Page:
The lecture will showcase the latest developments in Exeter’s world-leading research.
'Global Conversation' takes key issue of the future of mining to Vancouver
Solutions to the challenges facing the global mining sector will be shared by a leading expert from the University of Exeter’s Camborne School of Mines at a special event in Vancouver, Canada.
Mining supplies most of the raw materials that underpin our way of life but centuries of production has seen the quality and quantity of mineral deposits deplete while economies of scale used to make mines viable, result in mines getting larger, ore-grades deteriorating and more waste being produced. Mining projects are becoming too big to fail, too big to finance, and too big to build as the necessary scale of future projects is seen as environmentally unacceptable. In ‘Mining – is bigger always better?’ Professor Kip Jeffrey, Head of the Camborne School of Mines at the University of Exeter, will discuss the future of the industry in response to an ever-increasing global demand and the need to protect the environment.
The high-profile event on 20 October at the Vancouver Lookout is the latest in a series of worldwide lectures organised by the University of Exeter, called Global Conversations, which showcase some of the latest developments in Exeter’s research.
Speaking ahead of the event, Professor Jeffrey said, “The mining industry is facing unprecedented engineering, technical, training and political challenges – challenges which the Camborne School of Mines is addressing through its research and teaching. We are on the cusp of a new era where smarter and more intelligent mining will be developed; where bigger is not necessarily better; where smaller higher-grade deposits are exploited in lower impact mines.”
Professor Jeffrey will be joined by Garth Kirkham, Immediate Past President of the Canadian Institute of Mining to debate the implications of this approach in a Q&A session.
Dr Tony Batchelor, Chairman of the Camborne School of Mines Trust, said “The challenges of the extraction and processing of all forms of natural resources will face our young engineers and geologists as the global demands grow for greater production with enhanced recycling and less and less environmental impact. The Camborne School of Mines is developing exciting pathways to support the future of the natural resource industries.”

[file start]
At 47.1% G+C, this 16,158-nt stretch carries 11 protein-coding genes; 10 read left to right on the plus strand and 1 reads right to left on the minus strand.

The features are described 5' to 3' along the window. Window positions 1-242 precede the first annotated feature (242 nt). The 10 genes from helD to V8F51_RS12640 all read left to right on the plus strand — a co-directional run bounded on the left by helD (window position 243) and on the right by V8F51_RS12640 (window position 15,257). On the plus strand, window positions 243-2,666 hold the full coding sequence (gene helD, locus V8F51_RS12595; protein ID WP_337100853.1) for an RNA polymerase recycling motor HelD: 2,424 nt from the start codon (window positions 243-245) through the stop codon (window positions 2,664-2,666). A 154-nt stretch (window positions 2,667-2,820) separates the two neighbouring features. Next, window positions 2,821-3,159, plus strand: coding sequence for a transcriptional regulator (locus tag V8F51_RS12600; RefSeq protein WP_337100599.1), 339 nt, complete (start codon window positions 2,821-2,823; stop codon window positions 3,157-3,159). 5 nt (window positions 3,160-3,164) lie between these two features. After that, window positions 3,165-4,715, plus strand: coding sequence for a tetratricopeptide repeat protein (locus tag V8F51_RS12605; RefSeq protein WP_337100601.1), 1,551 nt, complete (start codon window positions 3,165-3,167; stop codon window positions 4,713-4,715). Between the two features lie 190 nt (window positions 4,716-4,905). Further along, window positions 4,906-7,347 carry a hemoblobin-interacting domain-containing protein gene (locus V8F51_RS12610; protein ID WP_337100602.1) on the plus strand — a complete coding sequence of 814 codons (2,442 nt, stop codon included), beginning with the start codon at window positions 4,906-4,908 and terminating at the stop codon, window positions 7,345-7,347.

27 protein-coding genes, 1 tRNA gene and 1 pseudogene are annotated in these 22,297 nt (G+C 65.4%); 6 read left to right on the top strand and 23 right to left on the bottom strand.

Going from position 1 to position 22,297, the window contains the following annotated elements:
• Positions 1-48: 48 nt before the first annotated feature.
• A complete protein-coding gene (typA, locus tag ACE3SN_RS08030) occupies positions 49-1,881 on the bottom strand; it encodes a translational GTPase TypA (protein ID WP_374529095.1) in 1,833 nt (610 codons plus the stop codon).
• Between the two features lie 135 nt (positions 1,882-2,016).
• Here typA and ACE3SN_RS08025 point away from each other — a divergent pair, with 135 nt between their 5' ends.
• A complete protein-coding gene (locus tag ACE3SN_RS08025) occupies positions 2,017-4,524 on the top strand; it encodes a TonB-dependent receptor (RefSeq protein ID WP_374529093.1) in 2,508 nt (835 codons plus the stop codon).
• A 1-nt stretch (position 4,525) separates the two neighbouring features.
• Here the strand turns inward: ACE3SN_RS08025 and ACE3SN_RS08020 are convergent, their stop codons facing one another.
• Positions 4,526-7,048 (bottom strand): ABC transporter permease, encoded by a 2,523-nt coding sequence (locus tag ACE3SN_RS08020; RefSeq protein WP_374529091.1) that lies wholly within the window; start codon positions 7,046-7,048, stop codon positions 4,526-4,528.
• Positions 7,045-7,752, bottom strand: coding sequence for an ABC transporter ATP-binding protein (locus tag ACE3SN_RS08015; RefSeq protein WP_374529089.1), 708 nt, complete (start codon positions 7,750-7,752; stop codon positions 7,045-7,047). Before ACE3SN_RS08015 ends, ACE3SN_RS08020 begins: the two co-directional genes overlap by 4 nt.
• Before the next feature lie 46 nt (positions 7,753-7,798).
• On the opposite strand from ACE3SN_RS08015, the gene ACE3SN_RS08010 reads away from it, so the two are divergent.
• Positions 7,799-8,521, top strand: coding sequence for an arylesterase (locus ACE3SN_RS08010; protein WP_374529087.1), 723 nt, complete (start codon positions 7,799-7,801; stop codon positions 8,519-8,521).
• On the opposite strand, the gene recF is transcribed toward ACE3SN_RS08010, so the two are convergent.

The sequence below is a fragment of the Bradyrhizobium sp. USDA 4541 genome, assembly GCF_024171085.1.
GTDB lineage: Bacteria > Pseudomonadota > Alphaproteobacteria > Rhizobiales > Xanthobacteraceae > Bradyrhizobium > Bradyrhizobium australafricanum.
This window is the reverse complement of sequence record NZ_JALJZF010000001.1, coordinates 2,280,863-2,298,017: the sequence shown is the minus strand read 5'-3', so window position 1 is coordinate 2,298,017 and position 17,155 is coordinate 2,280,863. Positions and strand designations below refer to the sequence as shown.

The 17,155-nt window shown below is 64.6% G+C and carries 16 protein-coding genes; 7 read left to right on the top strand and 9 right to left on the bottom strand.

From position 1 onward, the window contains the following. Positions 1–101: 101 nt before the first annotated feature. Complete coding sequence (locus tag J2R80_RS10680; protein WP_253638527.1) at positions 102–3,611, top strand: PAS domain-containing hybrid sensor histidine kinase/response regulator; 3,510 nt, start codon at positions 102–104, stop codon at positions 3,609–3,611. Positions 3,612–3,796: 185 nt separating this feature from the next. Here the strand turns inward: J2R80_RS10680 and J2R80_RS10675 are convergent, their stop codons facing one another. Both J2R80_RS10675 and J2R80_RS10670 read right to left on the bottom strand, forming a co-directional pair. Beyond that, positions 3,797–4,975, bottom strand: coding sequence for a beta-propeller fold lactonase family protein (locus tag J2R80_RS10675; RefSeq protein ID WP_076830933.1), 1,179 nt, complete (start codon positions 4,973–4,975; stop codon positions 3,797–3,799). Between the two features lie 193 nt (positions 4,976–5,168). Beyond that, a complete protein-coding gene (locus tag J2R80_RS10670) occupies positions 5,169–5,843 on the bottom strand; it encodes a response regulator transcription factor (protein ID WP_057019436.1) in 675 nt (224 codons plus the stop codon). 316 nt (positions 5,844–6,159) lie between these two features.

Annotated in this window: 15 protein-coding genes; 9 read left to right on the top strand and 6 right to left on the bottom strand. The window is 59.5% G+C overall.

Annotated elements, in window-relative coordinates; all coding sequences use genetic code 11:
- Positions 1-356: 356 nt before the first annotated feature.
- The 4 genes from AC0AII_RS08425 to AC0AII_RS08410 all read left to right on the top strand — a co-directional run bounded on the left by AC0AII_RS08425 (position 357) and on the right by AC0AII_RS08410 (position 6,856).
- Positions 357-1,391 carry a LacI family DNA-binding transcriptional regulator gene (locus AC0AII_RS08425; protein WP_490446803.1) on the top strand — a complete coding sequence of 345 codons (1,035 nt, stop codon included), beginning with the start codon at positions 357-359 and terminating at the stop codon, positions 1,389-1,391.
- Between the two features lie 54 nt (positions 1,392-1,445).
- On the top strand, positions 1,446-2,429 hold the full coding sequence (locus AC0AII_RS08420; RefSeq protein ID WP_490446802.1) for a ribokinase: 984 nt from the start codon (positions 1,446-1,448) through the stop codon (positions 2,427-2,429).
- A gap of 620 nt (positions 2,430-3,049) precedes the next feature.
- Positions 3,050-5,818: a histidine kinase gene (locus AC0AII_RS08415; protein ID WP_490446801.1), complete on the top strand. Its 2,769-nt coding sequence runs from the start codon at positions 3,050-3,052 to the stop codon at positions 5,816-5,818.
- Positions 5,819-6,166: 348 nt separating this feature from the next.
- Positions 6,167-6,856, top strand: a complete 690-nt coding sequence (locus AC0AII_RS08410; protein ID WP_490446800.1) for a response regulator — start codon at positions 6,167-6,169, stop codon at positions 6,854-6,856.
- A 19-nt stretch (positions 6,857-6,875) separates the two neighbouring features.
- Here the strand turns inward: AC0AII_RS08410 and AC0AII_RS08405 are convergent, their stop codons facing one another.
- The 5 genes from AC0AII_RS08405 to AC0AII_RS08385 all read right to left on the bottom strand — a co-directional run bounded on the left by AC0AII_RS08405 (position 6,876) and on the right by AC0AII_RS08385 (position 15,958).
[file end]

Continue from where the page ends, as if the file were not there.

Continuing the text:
Alumnus Dave Middleditch, VP Operations, Blue Coast Group said “As a city, Vancouver plays a huge role in our industry, with arguably the greatest concentration of mining companies, experts and mining related service providers anywhere in the world – and we’re proud of it. Vancouver has a strong connection with the Camborne School of Mines and an active network of alumni. It is with great anticipation that we look forward to the upcoming “Global Conversation” event and the opportunity for many of us to reconnect with the school that gave us our start in our mining careers.”
Introduced last year in Hong Kong, the Global Conversation series explores how the University of Exeter, working in collaboration with its partners across the world, is having an impact on many of the shared global challenges we face. Events in the series focus on common issues and problems, from tackling dementia to climate change to cybersecurity, and encourage conversation between experts in their fields, guests and a wider public audience.
Vice-Chancellor and Chief Executive of the University of Exeter, Professor Sir Steve Smith, said: “This latest Global Conversation on the future of mining considers the combined challenge of economic growth and environmental sustainability – an international issue which affects us all. By stimulating conversation between our faculty and other leading experts in their fields, we can make a positive contribution to our collective understanding of issues of international importance.”
Date: 19 October 2016